In focusing on Matthew’s parable of the three servants and the talents (Matthew 25:14-30), the Archbishop emphasized that this parable is primarily about stewardship. The word ‘talent’ in the context of this parable refers to an enormous sum of money. From there, the word evolved into the more modern interpretation of talents as being something non-material but perhaps just as valuable.
For the readers of the age, talents would have been worth an inconceivable amount and, as Archbishop Collins reflected, burying the treasure (as did the third slave) would have been a realistic option for fear of its being lost or stolen.
As you can see, even with the shifting of literal meaning, the metaphor is preserved. How many of us are so fearful of letting God’s gifts made known that we would rather bury what has been entrusted than invest it in even the smallest, most effortless way?
The sin of the third servant, however, was not in his paralysis alone but in his detachment from reality. The third servant, Archbishop Collins says, was “tragically caught in illusion”. He did not know the Master. His distorted perception of the Master as a “harsh man, reaping where [he] did not sow and gathering where [he] did not scatter seed” kept him in darkness and led to his eventual demise. He was unable to see the goodness of the Master.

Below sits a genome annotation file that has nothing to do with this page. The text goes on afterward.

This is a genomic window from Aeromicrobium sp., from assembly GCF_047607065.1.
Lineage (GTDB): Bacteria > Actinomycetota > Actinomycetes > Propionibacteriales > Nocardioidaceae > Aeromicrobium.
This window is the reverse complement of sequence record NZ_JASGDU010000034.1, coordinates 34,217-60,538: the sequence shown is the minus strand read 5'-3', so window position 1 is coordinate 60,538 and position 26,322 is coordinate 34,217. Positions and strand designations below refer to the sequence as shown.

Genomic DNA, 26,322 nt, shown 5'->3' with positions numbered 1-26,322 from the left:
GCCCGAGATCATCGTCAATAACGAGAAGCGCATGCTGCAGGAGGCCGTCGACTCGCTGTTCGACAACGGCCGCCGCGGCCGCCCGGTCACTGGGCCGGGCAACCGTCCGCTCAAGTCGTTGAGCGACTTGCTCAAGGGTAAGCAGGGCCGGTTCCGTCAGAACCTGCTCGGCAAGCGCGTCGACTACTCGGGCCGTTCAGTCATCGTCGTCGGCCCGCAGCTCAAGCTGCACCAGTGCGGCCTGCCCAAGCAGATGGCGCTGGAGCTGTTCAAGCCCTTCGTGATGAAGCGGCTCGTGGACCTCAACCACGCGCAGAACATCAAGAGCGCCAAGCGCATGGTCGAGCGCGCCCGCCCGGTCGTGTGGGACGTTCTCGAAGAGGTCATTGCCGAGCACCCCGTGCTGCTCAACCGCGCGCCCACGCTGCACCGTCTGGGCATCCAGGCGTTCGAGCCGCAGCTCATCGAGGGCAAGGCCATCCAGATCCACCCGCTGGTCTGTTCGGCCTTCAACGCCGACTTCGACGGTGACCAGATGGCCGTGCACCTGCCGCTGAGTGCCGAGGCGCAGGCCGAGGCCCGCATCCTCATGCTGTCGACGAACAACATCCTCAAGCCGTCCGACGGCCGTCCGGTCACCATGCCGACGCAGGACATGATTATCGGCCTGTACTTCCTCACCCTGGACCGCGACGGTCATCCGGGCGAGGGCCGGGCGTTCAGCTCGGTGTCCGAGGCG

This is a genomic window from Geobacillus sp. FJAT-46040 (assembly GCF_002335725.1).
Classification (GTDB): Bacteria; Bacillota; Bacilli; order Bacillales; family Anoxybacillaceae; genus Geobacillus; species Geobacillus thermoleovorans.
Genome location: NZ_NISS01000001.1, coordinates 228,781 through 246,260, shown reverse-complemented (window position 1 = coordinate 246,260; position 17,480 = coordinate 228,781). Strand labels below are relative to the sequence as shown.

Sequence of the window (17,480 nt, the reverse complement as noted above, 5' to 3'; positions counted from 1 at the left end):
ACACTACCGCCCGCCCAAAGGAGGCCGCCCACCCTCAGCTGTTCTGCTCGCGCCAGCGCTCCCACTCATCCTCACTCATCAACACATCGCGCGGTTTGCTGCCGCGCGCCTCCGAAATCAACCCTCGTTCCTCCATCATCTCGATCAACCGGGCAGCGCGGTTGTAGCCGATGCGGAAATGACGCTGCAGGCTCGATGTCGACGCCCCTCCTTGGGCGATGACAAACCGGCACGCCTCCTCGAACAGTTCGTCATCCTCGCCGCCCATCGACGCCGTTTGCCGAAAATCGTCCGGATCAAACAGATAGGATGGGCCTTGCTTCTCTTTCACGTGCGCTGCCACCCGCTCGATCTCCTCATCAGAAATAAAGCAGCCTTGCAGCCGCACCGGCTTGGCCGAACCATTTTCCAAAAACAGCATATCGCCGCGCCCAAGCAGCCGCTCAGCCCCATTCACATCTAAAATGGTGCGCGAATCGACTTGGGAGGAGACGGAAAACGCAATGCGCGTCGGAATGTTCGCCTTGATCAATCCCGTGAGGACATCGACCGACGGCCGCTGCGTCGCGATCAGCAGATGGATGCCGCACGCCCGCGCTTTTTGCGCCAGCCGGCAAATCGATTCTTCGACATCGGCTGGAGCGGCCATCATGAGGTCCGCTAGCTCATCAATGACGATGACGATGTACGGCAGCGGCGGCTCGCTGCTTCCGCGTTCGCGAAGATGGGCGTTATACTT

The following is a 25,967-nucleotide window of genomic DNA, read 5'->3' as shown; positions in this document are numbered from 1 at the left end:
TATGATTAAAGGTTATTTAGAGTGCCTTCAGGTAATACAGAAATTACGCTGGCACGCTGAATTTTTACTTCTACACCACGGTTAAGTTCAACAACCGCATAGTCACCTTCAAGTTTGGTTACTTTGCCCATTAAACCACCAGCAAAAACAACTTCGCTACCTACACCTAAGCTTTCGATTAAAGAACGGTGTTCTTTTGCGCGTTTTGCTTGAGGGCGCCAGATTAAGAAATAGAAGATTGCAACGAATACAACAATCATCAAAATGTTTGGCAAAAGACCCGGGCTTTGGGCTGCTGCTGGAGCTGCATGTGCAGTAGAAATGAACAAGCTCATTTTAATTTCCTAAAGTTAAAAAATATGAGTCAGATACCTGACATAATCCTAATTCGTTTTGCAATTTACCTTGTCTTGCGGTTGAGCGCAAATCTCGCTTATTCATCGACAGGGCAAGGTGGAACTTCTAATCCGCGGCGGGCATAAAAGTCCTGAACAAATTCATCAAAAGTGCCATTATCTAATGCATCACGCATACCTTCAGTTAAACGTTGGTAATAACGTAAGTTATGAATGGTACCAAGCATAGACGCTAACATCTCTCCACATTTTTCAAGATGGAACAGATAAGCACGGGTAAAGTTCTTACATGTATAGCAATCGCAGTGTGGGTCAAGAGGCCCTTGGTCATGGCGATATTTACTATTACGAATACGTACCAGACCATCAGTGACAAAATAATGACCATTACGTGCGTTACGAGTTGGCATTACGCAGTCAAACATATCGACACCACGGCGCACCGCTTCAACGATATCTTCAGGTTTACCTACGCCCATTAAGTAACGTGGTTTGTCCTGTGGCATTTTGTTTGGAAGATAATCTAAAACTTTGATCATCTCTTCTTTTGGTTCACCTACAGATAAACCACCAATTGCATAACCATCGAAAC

This is why, the Archbishop concluded, we must pray from our hearts when we beseech the Lord at Mass: “In your Mercy Lord, keep us free from sin” and “may we wait in joyful hope for the coming of our Savior Jesus Christ”. May we be found ready and in the light of His Truth when He comes to settle accounts with us.
Join us for March's edition of Lectio Divina with Archbishop Thomas Collins: The Parables of Jesus
, Sunday, March 21st at 8:30pm ET with an encore presentation Wednesday, March 24th at 8pm ET.